The issue of underage drinking has become a major problem, especially on college campuses. But, underage drinking is not purely the root of all accidents related to alcohol. The real problem lies within the unsafe underage drinking habits amongst youth. There are ways that these alcohol-related accidents can be avoided. Several organizations have been created that are targeting a change in the legal drinking age laws. One key way to lower the risk of unsafe drinking is to lower the minimum legal drinking age from twenty-one to eighteen.
The minimum legal drinking age was not always twenty-one; it has fluctuated between twenty-one and eighteen over the past few decades. In the article, “Underage Drinking and the Drinking Age” by Carla T. Main, the issues of voting age during the Vietnam War are discussed. Furthermore, she speaks about how the change of the legal voting age is linked to the change of the minimum legal drinking age. During the Vietnam War, lowering the voting age to eighteen became an issue. Many felt as though they should be trusted to vote if they were trusted to fight for their country (Main 35). Along with this issue came the issue of lowering the minimum legal drinking age as well. Americans began to realize that as eighteen year olds, citizens were given many rights, and those should include voting and drinking. At eighteen, rights include serving the United State military, the ability to get married, and being able to legal sign contracts on your own. After much attention, the voting age was changed (Main 35). In the article, “The Drinking Game”, Marshall Poe discusses the change of the voting age during the Vietnam War. “The needed three-fourths of the states approved the 26th amendment in under five months, record time. Eighteen year olds could now fight and vote” (Poe 15). Since the approval of the 26th amendment, eighteen year olds have been exercising the right to vote.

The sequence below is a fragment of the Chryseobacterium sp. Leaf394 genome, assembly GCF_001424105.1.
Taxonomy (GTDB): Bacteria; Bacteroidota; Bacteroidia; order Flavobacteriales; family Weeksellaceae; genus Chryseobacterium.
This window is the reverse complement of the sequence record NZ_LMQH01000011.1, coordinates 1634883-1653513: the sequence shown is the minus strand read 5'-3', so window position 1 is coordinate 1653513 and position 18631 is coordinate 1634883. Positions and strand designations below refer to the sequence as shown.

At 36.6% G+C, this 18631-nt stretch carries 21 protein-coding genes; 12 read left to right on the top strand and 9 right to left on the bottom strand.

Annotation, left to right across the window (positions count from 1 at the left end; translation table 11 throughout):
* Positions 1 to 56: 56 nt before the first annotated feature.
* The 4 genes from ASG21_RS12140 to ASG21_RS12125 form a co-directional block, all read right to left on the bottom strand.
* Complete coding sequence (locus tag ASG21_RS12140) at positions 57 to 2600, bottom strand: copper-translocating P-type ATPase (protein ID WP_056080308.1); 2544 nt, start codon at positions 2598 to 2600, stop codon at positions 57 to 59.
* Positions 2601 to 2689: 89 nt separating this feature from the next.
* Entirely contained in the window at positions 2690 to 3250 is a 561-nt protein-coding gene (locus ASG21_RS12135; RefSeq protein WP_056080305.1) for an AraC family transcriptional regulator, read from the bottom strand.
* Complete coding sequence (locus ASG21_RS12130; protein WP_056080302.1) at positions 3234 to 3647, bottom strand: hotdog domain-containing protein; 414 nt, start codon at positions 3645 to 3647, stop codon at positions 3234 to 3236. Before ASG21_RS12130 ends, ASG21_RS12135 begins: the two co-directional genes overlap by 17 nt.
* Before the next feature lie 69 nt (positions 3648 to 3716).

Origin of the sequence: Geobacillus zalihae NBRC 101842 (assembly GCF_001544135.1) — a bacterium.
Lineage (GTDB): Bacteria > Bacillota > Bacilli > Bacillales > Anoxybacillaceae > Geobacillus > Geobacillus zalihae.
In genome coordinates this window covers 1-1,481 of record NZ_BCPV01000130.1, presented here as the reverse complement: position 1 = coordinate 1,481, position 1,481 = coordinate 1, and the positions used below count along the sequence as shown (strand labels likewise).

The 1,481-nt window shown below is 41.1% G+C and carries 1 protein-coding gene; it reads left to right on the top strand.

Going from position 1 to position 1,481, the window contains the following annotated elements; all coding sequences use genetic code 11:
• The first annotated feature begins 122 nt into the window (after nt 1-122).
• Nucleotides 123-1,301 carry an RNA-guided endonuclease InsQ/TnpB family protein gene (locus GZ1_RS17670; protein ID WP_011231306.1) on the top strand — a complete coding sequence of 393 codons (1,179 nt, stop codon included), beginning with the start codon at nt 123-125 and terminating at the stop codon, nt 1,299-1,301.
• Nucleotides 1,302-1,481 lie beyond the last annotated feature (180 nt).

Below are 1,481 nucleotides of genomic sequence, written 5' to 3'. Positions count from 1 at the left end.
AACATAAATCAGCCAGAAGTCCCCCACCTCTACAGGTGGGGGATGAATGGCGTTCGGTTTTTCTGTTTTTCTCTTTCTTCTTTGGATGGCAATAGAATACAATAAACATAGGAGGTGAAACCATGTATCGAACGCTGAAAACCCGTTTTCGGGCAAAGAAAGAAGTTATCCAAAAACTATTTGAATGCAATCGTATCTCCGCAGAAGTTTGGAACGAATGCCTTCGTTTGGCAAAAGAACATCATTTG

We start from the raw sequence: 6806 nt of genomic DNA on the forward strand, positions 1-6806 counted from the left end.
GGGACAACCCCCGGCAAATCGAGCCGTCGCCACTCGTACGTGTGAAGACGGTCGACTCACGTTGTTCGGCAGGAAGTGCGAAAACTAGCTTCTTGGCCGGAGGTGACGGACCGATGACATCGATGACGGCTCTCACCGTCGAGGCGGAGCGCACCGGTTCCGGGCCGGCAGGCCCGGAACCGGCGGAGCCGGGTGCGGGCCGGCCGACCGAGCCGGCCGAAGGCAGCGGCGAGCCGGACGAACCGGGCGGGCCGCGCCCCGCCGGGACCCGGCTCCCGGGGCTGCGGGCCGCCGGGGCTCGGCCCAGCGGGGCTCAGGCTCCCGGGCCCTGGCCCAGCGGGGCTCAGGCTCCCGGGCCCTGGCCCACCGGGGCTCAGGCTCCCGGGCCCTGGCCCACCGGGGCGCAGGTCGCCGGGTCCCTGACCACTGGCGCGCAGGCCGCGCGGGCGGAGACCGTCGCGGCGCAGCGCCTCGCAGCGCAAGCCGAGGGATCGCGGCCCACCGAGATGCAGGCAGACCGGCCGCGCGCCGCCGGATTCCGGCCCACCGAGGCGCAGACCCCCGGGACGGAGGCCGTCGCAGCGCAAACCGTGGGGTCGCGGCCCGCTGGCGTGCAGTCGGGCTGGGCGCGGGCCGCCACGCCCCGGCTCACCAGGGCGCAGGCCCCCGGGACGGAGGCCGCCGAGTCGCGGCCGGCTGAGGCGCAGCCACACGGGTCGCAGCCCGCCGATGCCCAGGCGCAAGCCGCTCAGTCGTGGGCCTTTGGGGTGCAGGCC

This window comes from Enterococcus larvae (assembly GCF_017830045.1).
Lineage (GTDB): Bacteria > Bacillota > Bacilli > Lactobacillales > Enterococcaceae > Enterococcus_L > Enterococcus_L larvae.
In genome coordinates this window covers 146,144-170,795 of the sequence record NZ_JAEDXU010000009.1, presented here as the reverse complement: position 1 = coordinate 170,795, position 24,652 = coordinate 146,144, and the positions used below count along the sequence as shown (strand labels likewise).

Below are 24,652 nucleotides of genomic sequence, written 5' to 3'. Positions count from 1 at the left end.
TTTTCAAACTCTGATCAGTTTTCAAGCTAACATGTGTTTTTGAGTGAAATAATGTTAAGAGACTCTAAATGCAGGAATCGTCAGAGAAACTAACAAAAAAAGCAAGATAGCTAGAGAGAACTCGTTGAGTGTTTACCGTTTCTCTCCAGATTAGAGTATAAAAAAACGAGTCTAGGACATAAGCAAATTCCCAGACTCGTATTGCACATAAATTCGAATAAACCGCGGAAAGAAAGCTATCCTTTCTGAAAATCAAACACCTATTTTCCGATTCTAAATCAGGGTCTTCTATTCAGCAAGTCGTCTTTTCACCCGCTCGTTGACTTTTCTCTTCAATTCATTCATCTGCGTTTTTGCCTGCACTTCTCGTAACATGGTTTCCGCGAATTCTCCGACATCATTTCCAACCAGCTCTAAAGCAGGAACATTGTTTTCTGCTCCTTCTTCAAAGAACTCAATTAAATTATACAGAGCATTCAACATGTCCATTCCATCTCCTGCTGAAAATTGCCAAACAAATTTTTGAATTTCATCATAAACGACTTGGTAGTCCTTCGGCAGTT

Once the issue of lowering the minimum legal drinking age arose, many individual states began to review their drinking laws. Some chose to lower the legal age to eighteen, while others remained at twenty-one. Between 1970 and 1976, 29 states had changed their legal drinking age to eighteen (Main 35). What this caused was teenagers travelling from one state to another where they were allowed to drink at the age of eighteen. This travelling led to an increase in highway accidents due to drunk driving (Main 35). This was quickly brought to the federal government’s attention. In the article, “Turning 21 and the Associated Changes in Drinking and Driving After Drinking Among College Students” by Kim Fromme, Reagan R. Wetherill, and Dan J. Neal, the problem with alcohol related highway accidents was addressed. The states realized that the differences between legal drinking ages was causing a problem and by 1988, each state had set their legal drinking age back to twenty-one (Fromme, Neal, and Wetherill 22). Now, the question is whether or not this change has had a positive or negative effect on drinking habits amongst teenagers.
As many teenagers enter college, they begin to experiment with many things. Although not all students participate in underage drinking, it is evident that a vast majority do. Drinking is not the problem. The main problem occurs when students resort to binge drinking. In the article “Student Drinking: New Strategies but No Magic Bullet”, Marilyn Gilroy discusses binge drinking and the risks that come along with it. “The problem of binge drinking, defined as five or more drinks on one sitting, has continued despite the media attention and alcohol awareness campaigns over the past 10 years” (Gilroy 52). Binge drinking leads to several serious problems. Injuries that result from binge drinking include, but are not limited to, alcohol poisoning, cardiac arrest, falls, and accidents. The reasons why students take part in underage drinking are different from person to person (Gilroy 52). Some students in...
Please join StudyMode to read the full document